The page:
The Saddest Music in the World

Critical darling Guy Maddin leaves me cold—again.

 

 

All artists look to the past for inspiration. Every so often, one of them gets stuck there. Exhibit A: Guy Maddin, the Canadian director of The Saddest Music in the World, an aggressively regressive black-and-white pastiche of Depression-era melodrama, anti-Americanism, and idiosyncratic imagination.

 

Starring Isabella Rossellini and adapted from a Kazuo Ishiguro novel by Maddin and his regular co-writer George Toles, The Saddest Music in the World tells the tale of Lady Port-Huntley (Rossellini), a Winnipeg beer baroness whose legs were cut off by a drunken doctor after a car accident. To promote her beer, the baroness throws a global contest, offering $25,000 to the musician who can play the saddest music. Meanwhile, Port-Huntley's former lover, a New York producer named Chester Kent (Mark McKinney of TV's The Kids in the Hall), arrives and persuades Port-Huntley to fix the contest. The ensuing action involves amnesia, Serbia, and glass legs filled with beer.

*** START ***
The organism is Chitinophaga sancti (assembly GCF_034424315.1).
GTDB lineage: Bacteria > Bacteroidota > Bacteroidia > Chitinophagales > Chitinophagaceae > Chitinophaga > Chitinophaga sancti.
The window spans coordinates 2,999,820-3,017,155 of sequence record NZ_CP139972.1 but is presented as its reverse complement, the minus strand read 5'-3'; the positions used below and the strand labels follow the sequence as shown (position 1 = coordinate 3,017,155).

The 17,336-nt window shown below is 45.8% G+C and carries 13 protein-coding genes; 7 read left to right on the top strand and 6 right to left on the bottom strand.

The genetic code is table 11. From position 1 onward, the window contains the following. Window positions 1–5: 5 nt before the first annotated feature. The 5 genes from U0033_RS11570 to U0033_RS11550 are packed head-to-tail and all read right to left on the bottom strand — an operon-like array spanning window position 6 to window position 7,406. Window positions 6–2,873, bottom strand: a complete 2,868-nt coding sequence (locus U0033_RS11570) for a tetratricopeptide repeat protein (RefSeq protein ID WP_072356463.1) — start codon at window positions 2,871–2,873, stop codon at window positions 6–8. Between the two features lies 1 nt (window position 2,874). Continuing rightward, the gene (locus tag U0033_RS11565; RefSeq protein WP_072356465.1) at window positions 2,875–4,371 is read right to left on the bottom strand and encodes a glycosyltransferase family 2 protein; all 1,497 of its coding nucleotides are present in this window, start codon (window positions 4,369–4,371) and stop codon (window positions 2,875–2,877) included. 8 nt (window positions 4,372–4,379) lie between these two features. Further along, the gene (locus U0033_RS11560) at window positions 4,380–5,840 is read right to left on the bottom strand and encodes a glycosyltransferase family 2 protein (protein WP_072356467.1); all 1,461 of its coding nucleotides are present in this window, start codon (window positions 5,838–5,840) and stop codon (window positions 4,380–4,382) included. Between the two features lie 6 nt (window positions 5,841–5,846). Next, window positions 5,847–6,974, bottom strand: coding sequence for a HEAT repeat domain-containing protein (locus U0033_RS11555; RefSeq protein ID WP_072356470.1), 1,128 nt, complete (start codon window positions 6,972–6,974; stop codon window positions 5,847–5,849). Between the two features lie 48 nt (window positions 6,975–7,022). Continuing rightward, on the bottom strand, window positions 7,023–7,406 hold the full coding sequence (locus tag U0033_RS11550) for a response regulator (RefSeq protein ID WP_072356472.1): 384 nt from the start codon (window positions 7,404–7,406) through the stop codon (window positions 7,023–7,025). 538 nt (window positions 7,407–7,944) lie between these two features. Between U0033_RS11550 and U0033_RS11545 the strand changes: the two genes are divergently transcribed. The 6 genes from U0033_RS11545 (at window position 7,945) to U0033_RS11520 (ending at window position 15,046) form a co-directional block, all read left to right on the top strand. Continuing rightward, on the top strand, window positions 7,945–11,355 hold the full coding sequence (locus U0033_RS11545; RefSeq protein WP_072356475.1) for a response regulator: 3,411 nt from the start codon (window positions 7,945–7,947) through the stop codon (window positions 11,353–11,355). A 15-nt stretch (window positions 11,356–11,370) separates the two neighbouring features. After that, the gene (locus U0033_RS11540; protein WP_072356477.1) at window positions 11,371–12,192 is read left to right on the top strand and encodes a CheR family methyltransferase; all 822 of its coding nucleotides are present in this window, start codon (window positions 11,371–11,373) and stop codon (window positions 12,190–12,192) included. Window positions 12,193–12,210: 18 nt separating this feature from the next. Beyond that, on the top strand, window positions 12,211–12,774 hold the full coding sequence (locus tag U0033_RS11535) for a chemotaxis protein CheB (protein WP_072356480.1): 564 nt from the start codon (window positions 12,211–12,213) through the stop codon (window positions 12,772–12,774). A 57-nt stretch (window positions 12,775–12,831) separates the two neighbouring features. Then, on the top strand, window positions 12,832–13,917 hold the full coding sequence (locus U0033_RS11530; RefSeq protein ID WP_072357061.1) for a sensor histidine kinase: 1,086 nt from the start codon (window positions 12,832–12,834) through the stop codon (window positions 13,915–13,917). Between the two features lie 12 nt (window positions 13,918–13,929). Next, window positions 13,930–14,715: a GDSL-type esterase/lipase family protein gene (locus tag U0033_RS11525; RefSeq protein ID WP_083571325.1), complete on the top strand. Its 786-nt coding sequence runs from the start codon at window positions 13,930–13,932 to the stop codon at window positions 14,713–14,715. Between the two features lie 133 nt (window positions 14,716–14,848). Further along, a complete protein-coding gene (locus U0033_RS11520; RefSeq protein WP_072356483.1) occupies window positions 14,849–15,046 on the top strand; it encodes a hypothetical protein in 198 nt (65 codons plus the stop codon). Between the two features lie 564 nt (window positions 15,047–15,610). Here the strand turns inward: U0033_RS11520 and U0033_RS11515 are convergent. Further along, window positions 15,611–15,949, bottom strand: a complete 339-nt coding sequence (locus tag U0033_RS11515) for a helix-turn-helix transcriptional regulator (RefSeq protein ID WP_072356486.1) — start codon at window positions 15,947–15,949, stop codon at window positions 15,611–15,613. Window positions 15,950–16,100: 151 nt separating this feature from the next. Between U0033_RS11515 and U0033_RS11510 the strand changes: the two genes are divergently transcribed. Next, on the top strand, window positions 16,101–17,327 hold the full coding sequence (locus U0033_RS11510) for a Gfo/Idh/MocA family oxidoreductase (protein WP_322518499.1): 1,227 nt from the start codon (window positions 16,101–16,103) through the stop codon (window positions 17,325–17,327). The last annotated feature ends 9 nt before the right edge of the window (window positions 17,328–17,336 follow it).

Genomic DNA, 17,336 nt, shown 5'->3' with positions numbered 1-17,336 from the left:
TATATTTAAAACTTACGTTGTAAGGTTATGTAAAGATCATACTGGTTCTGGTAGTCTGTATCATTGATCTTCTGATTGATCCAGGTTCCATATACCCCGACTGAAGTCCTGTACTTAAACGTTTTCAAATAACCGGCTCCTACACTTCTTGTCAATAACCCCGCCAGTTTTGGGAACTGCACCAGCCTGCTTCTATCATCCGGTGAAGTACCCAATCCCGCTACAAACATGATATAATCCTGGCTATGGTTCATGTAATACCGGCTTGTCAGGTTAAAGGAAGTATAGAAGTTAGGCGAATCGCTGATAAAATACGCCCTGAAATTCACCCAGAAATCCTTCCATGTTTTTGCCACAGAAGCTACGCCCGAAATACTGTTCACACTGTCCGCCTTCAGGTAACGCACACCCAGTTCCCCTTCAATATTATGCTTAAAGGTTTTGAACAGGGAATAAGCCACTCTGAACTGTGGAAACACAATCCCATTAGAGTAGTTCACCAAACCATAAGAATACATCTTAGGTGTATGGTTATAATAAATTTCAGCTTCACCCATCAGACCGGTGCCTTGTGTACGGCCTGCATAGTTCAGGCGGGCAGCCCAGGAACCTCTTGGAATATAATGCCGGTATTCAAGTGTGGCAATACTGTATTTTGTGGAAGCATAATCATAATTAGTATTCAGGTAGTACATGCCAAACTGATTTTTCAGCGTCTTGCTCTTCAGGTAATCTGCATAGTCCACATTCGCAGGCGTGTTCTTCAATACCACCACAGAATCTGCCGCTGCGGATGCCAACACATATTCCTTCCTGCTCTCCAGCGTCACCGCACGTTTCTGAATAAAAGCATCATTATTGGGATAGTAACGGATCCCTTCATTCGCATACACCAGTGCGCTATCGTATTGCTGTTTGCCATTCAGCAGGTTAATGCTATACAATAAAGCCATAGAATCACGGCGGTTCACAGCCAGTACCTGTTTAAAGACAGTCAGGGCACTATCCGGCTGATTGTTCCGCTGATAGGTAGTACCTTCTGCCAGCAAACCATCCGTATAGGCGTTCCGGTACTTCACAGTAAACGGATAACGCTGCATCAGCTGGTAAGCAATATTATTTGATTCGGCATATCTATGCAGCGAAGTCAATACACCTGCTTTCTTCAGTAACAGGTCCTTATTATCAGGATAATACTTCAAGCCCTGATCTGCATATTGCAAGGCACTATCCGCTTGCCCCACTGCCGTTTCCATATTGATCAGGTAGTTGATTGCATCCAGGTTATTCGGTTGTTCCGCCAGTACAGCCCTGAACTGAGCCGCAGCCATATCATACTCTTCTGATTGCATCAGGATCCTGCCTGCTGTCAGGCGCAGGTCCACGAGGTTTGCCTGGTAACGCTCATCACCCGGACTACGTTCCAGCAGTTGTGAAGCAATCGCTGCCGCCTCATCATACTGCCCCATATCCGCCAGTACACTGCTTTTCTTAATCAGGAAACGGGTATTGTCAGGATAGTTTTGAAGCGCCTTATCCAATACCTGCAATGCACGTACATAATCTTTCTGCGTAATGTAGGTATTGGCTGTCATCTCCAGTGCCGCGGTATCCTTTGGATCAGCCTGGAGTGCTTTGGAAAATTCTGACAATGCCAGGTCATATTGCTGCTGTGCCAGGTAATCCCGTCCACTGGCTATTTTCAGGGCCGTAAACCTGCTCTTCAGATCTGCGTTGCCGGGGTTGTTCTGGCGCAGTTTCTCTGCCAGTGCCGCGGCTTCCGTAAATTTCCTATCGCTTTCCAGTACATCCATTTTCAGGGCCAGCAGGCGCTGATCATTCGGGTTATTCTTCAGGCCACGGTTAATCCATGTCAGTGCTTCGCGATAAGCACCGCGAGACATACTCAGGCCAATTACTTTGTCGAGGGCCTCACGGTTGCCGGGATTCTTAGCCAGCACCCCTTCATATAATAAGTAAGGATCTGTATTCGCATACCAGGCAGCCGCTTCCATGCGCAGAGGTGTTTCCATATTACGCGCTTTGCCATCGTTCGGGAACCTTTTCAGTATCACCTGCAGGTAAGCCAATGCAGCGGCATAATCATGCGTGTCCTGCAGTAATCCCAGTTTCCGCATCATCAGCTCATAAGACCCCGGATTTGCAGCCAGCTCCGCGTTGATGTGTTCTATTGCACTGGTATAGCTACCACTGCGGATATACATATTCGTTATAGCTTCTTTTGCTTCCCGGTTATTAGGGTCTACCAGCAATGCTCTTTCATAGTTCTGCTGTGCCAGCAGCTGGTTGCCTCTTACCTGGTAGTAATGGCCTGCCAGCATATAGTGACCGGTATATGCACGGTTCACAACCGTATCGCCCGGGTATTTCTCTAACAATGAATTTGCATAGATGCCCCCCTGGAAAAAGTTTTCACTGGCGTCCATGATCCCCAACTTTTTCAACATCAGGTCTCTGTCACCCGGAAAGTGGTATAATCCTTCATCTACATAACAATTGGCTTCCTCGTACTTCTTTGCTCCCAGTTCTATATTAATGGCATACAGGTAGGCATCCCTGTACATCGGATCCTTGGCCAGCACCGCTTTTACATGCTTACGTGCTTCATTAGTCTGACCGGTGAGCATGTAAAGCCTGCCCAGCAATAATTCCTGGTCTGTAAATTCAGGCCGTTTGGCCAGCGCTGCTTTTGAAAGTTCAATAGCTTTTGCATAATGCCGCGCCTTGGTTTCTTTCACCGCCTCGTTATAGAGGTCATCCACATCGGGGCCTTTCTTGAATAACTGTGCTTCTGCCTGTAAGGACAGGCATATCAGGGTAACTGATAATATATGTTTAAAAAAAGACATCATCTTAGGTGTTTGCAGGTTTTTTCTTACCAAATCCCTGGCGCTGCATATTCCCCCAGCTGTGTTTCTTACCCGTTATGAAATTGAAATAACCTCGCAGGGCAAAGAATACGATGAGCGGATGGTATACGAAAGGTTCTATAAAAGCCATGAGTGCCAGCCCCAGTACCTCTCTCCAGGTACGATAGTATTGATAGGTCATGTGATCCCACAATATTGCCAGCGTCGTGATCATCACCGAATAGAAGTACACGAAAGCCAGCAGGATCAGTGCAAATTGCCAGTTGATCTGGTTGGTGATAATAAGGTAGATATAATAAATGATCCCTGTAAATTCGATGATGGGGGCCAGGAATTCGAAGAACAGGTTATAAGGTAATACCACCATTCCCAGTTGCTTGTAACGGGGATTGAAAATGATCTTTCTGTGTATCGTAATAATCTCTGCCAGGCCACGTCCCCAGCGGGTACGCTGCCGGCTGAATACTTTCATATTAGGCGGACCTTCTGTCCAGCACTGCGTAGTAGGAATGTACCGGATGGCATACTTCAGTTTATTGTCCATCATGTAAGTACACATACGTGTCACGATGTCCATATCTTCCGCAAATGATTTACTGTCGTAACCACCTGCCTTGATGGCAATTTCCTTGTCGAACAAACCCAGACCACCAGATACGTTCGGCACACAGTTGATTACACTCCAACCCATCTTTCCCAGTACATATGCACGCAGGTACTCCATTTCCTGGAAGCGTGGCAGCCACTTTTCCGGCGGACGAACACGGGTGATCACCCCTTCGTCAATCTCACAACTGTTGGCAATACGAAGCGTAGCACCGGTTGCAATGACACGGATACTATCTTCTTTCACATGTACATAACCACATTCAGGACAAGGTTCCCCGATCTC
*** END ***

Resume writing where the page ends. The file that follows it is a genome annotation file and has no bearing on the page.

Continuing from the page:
A bizarre story, yet The Saddest Music in the World is the closest Maddin has come to the mainstream in a filmmaking career of nearly twenty years. A single viewing of even one of Maddin's numerous short films is enough to explain why. His best, a frenetic six-minute apocalypse titled The Heart of the World, distills Fritz Lang's Metropolis, the early Soviet montage editing of Sergei Eisenstein, and the faux Christs of Denmark's Carl Dreyer into an admirably compact nugget of film history. Fascinating stuff, but not exactly The Incredibles.

 

Spread over a feature-length film, Maddin's deliberately anachronistic style has been far less successful. The Saddest Music in the World features the usual stilted acting and Vaseline-smeared lenses meant to give Maddin's films the same look and feel as early sound pictures. The technique generally works, but it's the modern touches that become cloying, specifically Maddin's archness, a blend of Jim Jarmusch's deadpan hipster humor and Quentin Tarantino's relentless "look what I can do" brio.

 

Therein lies the irony that makes The Saddest Music in the World such a maddeningly unsatisfying film. The Saddest Music in the World fails not because it's archaic, but because it's archaic in form only. It's an analogue of Kill Bill, a film hell-bent on exploring the minutiae of its director's private cinematic obsessions. The saccharine sentimentalism of cinematic pioneer D.W. Griffith and Lang's pulp-novel exploits have been replaced by something far less expansive, as if Maddin swallowed entire operas but cared to sing only the minor notes. Beautiful as those may be, they make for awfully repetitive songs.

 

--Joshua Avram

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